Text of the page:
They were into it. They thought it was really cool. They loved doing stories together, so they were really into the Rosa-Jakeness of it. They liked how dark it was, and it felt like something they could sink their teeth into.

Will Gina Gershon be back in some form at the beginning of the season?
We’d love to have her back. It’s all schedules and how the story plays out. I think we would need to have her back to play out the end of the arc.

Let’s talk about another Gina [Chelsea Peretti], who is now pregnant with Boyle’s cousin’s child, who will be named The Enigma, or The Enigmo. Will we peek more into Gina’s home life next season? And is Ryan Phillippe returning next season as the professional snowboarder/father of her baby? We saw only a very quick scene with him, and this could spell a big story line with him being the father.
I would love to have him back for much more. I think he’s super-talented. We’re all huge fans of his. I think that’s just schedule-dependent. And yes, we’ll definitely see more into Gina’s life. Realistically, we will not be seeing much of Gina at the beginning of the year because Chelsea is pregnant, so she’ll be on maternity leave for some part of the beginning of the year. And fortunately, the character is pregnant, so the character can also be on maternity leave, or some funnier version of it.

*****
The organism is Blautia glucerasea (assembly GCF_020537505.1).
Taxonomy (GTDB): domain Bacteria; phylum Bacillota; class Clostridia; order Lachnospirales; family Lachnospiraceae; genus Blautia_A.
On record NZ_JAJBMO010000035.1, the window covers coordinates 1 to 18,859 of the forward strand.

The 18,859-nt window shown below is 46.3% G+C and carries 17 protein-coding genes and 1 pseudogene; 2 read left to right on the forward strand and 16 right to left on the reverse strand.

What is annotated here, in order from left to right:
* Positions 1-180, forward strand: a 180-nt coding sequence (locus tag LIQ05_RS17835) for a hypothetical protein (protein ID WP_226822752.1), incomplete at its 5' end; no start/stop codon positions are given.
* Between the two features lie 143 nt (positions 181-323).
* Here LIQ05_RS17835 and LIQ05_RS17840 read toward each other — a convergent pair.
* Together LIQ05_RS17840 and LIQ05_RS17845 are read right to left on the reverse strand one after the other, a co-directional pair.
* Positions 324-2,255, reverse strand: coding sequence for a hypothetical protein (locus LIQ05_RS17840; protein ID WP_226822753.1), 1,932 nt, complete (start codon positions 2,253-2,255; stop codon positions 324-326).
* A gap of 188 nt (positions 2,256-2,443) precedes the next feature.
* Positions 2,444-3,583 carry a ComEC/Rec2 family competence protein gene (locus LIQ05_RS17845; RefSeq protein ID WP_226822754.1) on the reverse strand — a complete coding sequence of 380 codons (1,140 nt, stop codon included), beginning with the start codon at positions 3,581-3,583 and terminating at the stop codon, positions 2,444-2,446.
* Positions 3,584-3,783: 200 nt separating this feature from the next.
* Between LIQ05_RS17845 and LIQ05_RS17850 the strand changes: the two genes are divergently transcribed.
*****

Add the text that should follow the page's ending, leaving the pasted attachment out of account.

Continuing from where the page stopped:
What was the biggest or most unique production challenge when you were making the finale?
It was hard to shoot the pigs because they kept peeing on each other — and clearly enjoying it.

Does bonus footage of Holt (Andre Braugher) in the Razzmatazz class exist that will be put on the season 4 DVD?
Unfortunately, there is not. Although Andre insisted on doing the class for an additional 90 minutes.

NEXT PAGE: Goor on the show’s last-minute renewal — and what’s in store for season 5